Then there was little Mimi in Father Mikko's lap. She was nearly ten years old, and was not a pretty little girl; but she had very lovely soft brown eyes and curly flaxen hair, and a quiet, demure manner of her own, and her mother declared that when she grew up she would be able to spin and weave and cook better than any other girl in the parish, and that the young man that should get her Mimi for a wife would get a real treasure.

And lastly, there was Father Mikko himself, an old man over sixty, yet strong and hearty, with a long gray beard and gray hair, and eyes that fairly twinkled with good humour. You could hardly see his mouth for his beard and moustache, and certainly his nose was a little too small and turned up at the end to be exactly handsome, and his cheek-bones did stand out a little too high; but yet everybody, young and old, liked him, and his famous stories made him a welcome guest wherever he came.

So Father Mikko lit his queer little pipe, and settled down comfortably with Mimi in his lap, and a glass of beer at his side to refresh himself with when he grew weary of talking. There was only the firelight in the room, and as the flames roared up the chimney they cast a warm, cosy light over the whole room, and made them all feel so comfortable that they thanked God in their hearts in their simple way, because they had so many blessings and comforts when such a storm was raging outside that it shook the house and drifted the snow up higher than the doors and windows.

Then Father Mikko began, and this is the first story that he told them.

* * * * *


Long, long ago, before this world was made, there lived a lovely maiden called Ilmatar, the daughter of the Ether. She lived in the air—there were only air and water then—but at length she grew tired of always being in the air, and came down and floated on the surface of the water. Suddenly, as she lay there, there came a mighty storm-wind, and poor Ilmatar was tossed about helplessly on the waves, until at length the wind died down and the waves became still, and Ilmatar, worn out by the violence of the tempest, sank beneath the waters.

Then a magic spell overpowered her, and she swam on and on vainly seeking to rise above the waters, but always unable to do so. Seven hundred long weary years she swam thus, until one day she could not bear it any longer, and cried out: 'Woe is me that I have fallen from my happy home in the air, and cannot now rise above the surface of the waters. O great Ukko,[3] ruler of the skies, come and aid me in my sorrow!'

[3] The chief god of the Finns before they became Christians.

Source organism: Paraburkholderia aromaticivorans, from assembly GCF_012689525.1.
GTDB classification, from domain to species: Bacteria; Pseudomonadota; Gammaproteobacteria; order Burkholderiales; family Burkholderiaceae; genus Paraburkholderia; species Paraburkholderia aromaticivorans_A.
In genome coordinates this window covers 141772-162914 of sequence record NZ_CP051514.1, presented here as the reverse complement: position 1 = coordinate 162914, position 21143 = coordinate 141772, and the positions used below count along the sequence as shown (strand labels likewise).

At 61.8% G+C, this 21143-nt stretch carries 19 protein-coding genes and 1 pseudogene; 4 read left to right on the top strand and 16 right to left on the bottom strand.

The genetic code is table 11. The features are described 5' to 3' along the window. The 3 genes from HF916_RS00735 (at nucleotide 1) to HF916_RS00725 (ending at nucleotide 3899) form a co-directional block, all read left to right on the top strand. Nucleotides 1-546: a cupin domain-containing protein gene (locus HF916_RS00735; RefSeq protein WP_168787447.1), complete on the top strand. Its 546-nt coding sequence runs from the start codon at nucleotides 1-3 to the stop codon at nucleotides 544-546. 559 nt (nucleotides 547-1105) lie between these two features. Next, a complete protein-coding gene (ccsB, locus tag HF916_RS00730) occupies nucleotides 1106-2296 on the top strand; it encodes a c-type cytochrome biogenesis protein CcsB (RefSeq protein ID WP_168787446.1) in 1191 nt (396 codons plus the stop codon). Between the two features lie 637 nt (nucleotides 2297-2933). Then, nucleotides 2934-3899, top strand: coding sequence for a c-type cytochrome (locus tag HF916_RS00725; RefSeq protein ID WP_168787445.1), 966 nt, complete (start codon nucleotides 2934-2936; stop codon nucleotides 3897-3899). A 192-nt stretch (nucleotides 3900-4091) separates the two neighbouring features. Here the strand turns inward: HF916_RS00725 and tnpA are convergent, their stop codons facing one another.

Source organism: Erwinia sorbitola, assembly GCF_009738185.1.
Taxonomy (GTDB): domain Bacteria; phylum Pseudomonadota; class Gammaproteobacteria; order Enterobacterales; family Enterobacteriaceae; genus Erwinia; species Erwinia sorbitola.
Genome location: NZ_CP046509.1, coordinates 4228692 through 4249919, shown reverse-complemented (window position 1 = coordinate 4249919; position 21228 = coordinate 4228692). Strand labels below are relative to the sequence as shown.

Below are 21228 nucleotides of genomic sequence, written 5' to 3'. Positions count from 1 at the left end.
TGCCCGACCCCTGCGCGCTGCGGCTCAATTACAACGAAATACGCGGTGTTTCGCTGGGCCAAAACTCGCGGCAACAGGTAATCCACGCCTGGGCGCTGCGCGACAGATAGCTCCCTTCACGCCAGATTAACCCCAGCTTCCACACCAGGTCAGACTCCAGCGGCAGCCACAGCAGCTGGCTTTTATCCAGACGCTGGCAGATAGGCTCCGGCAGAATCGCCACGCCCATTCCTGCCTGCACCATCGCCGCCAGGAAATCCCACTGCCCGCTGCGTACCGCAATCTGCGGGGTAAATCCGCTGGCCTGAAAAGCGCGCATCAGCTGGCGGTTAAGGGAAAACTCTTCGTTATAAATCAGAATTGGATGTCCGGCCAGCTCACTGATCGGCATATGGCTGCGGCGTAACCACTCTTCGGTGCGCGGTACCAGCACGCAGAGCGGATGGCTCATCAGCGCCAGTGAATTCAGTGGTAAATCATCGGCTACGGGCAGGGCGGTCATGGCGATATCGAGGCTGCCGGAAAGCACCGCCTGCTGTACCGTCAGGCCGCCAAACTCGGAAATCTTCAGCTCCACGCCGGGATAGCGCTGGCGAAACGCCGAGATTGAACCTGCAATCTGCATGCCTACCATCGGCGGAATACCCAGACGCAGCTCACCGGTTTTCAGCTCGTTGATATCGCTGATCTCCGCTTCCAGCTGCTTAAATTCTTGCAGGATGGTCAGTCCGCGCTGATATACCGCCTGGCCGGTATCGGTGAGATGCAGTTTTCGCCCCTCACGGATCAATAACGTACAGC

No sooner had she ended her appeal to Ukko than a lovely duck flew down out of the sky, and hovered over the waters looking for a place to alight; but it found none. Then Ilmatar raised her knees above the water, so that the duck might rest upon them; and no sooner did the duck spy them than it flew towards them and, without even stopping to rest, began to build a nest upon them.

When the nest was finished, the duck laid in it six golden eggs, and a seventh of iron, and sat upon them to hatch them. Three days the duck sat on the eggs, and all the while the water around Ilmatar's knees grew hotter and hotter, and her knees began to burn as if they were on fire. The pain was so great that it caused her to tremble all over, and her quivering shook the nest off her knees, and the eggs all fell to the bottom of the ocean and broke in pieces. But these pieces came together into two parts and grew to a huge size, and the upper one became the arched heavens above us, and the lower one our world itself. From the white part of the egg came the moonbeams, and from the yolk the bright sunshine.

At last the unfortunate Ilmatar was able to raise her head out of the waters, and she then began to create the land. Wherever she put her hand there arose a lovely hill, and where she stepped she made a lake. Where she dived below the surface are the deep places of the ocean, where she turned her head towards the land there grew deep bays and inlets, and where she floated on her back she made the hidden rocks and reefs where so many ships and lives have been lost. Thus the islands and the rocks and the firm land were created.

After the land was made Wainamoinen was born, but he was not born a child, but a full-grown man, full of wisdom and magic power. For seven whole years he swam about in the ocean, and in the eighth he left the water and stepped upon the dry land. Thus was the birth of Wainamoinen, the wonderful magician.